Central Bank, interest rates and independence – in defense of Lula

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By LEDA MARIA PAULANI*

What Lula has been claiming is the authority that the Constitution gives him and that he, in practice, does not hold.

after having written Brazil Delivery[1] 20 years ago, I never imagined that I would write an article with the title of this one. I argued there that Lula's macroeconomic policy was more realistic than the king's, deepening the neoliberal principles that had guided the previous government, especially those that prevailed in Fernando Henrique's second term (after the abandonment of the fixed exchange rate and the adoption of the inflation targets).

In fact, Lula had started his first government with a heavy package of measures (raising the Selic rate from 22 to 26%, raising the primary surplus target to 4,25% – when the IMF required it to be 3,5% – and a strong currency which, overnight, via an increase in bank reserve requirements, cut about 10% of the economy's means of payment), then justified by the need to circumvent an alleged lack of monetary control, which threatened to bring back inflation, and yet another external crisis, which was putting the Brazilian economy “on the edge of the precipice”, running the risk of “dissolving like gelatin” or “melting like butter” (these were the most used expressions of the financial market/media partnership at the time).

The truth is that economic terrorism ran rampant throughout 2002, with increasing intensity as the prospects of victory for Lula and the Workers' Party were consolidated. The greatest evidence of this terrorism was the value reached by the dollar at the end of that year, a mark that has not been surpassed until today, if we consider it in real terms. Thus, Lula won, but he didn't take it, in fact, he started to win losing even before the election, when he signed the Letter to Brazilians, the safe-conduct required by the market for the future president to be accepted.

I recall these facts not only because they help us to better understand the turmoil created today by Lula's recurrent claims regarding the Central Bank's actions, but also to show how long the country has been hostage to financial wealth and its imperatives. After a more realistic package than the king, we went through the rest of the decade of the 2000s as world champions in terms of real interest rates, which reached an unbelievable 12% in mid-2005, leaving in its wake the deepening of deindustrialization early in the country. The good image that, even so, Lula's two terms managed to build in the eyes of the population, was due to the social programs with a strong impact that he adopted and to the tree international of commodities that characterized the period.

After the complicated Dilma-coup-Temer-Bolsonaro court, here we are at the same point, with the same explanations as always for once again taking first place in the ranking world of interest payers. By the way, it is interesting to note the behavior sui generis of Bolsonaro's term: the annual averages of the annualized monthly real interest rates of his term were abnormally low for the country's standard, even if we disregard the two years most affected by the pandemic (2020 and 2021):[2] 2,18% for 2019, -0,39% for 2020, -3,21% for 2021 and 3,07% for 2022.[3]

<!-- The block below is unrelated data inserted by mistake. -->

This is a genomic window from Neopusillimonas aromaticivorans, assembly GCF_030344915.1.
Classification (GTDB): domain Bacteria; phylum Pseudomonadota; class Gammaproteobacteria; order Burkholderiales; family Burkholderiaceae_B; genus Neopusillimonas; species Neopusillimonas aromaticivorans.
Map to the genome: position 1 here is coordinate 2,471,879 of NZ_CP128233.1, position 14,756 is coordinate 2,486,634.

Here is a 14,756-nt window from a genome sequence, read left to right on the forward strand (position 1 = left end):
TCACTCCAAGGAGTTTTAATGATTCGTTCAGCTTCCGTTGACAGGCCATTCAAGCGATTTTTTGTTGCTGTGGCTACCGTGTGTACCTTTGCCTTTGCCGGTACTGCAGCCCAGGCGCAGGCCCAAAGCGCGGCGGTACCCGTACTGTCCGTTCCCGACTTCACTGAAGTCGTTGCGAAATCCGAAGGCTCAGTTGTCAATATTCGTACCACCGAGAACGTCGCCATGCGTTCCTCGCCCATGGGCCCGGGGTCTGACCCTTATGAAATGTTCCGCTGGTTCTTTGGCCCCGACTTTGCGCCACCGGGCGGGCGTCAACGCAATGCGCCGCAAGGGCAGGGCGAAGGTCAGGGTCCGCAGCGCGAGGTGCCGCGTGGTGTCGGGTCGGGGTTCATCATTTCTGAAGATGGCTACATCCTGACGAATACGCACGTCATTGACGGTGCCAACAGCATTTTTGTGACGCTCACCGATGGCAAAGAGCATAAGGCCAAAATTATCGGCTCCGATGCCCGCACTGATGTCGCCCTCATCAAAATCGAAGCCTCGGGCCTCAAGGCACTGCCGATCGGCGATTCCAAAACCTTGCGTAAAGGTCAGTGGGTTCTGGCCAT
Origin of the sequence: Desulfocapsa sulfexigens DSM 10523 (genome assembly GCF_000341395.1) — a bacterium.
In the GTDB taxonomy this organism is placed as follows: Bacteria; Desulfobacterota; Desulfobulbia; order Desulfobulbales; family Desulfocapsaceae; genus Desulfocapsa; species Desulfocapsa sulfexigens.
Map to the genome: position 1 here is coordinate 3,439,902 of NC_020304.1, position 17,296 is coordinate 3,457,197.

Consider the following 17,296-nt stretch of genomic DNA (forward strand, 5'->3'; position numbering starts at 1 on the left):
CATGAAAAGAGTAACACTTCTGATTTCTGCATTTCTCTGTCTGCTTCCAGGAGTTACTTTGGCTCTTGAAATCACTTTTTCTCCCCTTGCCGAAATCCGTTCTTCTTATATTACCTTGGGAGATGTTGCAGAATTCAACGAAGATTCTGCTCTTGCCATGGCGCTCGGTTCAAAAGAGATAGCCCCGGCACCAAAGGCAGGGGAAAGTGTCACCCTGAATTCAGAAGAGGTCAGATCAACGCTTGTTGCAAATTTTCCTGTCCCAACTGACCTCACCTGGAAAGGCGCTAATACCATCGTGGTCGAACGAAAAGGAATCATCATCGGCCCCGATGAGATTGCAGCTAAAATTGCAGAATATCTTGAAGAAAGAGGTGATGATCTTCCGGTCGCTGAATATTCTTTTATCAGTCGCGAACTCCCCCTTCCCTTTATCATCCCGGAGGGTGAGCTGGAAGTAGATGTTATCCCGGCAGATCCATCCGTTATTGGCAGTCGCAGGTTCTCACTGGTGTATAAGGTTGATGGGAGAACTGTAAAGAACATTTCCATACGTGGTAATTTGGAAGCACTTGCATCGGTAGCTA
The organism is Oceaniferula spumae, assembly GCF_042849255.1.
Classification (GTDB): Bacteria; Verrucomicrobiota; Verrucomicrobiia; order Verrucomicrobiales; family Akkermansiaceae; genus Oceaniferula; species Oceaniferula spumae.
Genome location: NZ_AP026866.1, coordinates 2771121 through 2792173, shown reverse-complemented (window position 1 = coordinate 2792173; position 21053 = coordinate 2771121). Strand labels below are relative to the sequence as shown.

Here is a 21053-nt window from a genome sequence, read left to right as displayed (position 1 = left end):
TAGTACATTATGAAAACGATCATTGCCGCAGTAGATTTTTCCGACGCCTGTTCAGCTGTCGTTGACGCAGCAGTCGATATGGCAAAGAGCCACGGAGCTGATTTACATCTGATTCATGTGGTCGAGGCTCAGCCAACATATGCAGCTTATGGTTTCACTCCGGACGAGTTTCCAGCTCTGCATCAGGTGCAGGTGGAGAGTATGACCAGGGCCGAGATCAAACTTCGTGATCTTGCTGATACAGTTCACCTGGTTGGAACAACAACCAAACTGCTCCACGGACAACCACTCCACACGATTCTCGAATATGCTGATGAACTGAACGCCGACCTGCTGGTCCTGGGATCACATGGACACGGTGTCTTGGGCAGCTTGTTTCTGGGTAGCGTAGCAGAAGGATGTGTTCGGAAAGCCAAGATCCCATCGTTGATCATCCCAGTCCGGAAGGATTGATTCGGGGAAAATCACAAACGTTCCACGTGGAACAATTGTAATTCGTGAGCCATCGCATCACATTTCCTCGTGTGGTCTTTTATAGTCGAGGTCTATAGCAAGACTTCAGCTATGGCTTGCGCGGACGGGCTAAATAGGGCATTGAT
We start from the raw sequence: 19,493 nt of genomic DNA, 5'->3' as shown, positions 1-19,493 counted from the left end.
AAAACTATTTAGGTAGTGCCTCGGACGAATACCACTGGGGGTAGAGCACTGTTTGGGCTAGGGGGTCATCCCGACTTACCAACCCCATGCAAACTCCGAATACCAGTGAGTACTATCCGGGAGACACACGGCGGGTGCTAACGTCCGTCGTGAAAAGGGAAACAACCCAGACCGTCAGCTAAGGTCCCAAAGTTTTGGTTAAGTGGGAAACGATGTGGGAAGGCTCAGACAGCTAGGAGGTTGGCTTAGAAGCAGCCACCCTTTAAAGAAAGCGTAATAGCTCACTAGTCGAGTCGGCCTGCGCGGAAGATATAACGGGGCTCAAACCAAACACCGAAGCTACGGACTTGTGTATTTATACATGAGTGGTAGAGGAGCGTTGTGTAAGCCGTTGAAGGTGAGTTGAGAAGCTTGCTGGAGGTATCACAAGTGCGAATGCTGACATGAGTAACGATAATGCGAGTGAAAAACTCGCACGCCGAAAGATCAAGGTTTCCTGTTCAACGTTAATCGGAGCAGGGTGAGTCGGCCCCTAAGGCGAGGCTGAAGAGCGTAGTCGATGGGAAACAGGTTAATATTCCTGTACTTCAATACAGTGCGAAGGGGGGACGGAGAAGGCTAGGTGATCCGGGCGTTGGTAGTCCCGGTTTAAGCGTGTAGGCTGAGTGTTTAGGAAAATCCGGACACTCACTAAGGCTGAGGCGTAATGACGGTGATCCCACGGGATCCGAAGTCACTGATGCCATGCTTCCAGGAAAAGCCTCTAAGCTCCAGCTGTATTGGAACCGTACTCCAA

Considering these numbers, it is worth asking why the average will have to rise to 7,5% in 2023 (which is what will happen if the Copom insists on maintaining the Selic target[4] by the end of the year at 13,75%). Why do we have to be world champions without anyone threatening us even close? The country that is in second place has a real rate of just over a third of ours - Mexico with 2,8%. Orthodox economists, market operators and the media that grant them exclusive space repeatedly and tirelessly put on the wheel, the one-note samba called credibility (in this case, for them, the lack of it). The villain of the story this time (since we don't have problems with the external accounts) is the lack of fiscal control, accompanied by the inflationary spike that started in mid-2021.

However, the arguments are fragile: public accounts have been achieving better results (in 2022 a surplus of 1,3% of GDP and a slight decline in the debt/GDP ratio) and inflationary pressures, resulting from completely exogenous factors (Chinese policy that disrupted the global value chains and conflict in Ukraine) seem to be cooling down since the middle of last year. Have interest rates gone up all over the world? It is true, but countries with inflation rates very similar to ours, such as India, South Korea and Canada, have real rates much lower, or even negative (0,7% in India, -1,6% in South Korea and -1,7% in Canada).[5]

Ah, yes, the problem is in expectations, which can “unanchor” if the Selic falls. What is the rationality of this type of argument? We can find it in the so-called “Central Bank reaction function”, stating that the interest rate is the determining factor for the credibility of monetary policy (that is, the degree of belief of agents in the capacity of the Central Bank to keep inflation at values ​​close to the target), which, in turn, influences the agents' inflationary expectations, which come to constitute one of the main determinants of the interest rate itself. Thus, if credibility is high, agents' expectations remain close to the stipulated target, with favorable perspectives regarding the achievement of monetary stability. Otherwise, they “disanchor”, and point to a scenario of uncertainty regarding the monetary control of the economy.